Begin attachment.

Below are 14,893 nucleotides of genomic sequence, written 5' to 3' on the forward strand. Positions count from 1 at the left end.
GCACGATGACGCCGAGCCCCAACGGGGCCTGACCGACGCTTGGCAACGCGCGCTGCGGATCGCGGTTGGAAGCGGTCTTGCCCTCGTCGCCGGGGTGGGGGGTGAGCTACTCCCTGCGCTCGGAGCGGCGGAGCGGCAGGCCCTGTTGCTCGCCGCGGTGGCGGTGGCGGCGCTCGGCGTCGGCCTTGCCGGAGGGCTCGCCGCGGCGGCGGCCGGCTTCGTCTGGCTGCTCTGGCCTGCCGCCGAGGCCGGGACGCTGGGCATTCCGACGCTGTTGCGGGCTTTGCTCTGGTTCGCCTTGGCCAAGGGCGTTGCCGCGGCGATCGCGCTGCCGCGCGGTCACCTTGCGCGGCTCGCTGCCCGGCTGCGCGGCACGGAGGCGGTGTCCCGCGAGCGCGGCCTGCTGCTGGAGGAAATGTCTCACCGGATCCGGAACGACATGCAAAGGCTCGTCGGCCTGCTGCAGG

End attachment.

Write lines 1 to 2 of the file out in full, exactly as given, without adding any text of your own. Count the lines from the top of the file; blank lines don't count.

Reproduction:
Below are 14,893 nucleotides of genomic sequence, written 5' to 3' on the forward strand. Positions count from 1 at the left end.
GCACGATGACGCCGAGCCCCAACGGGGCCTGACCGACGCTTGGCAACGCGCGCTGCGGATCGCGGTTGGAAGCGGTCTTGCCCTCGTCGCCGGGGTGGGGGGTGAGCTACTCCCTGCGCTCGGAGCGGCGGAGCGGCAGGCCCTGTTGCTCGCCGCGGTGGCGGTGGCGGCGCTCGGCGTCGGCCTTGCCGGAGGGCTCGCCGCGGCGGCGGCCGGCTTCGTCTGGCTGCTCTGGCCTGCCGCCGAGGCCGGGACGCTGGGCATTCCGACGCTGTTGCGGGCTTTGCTCTGGTTCGCCTTGGCCAAGGGCGTTGCCGCGGCGATCGCGCTGCCGCGCGGTCACCTTGCGCGGCTCGCTGCCCGGCTGCGCGGCACGGAGGCGGTGTCCCGCGAGCGCGGCCTGCTGCTGGAGGAAATGTCTCACCGGATCCGGAACGACATGCAAAGGCTCGTCGGCCTGCTGCAGG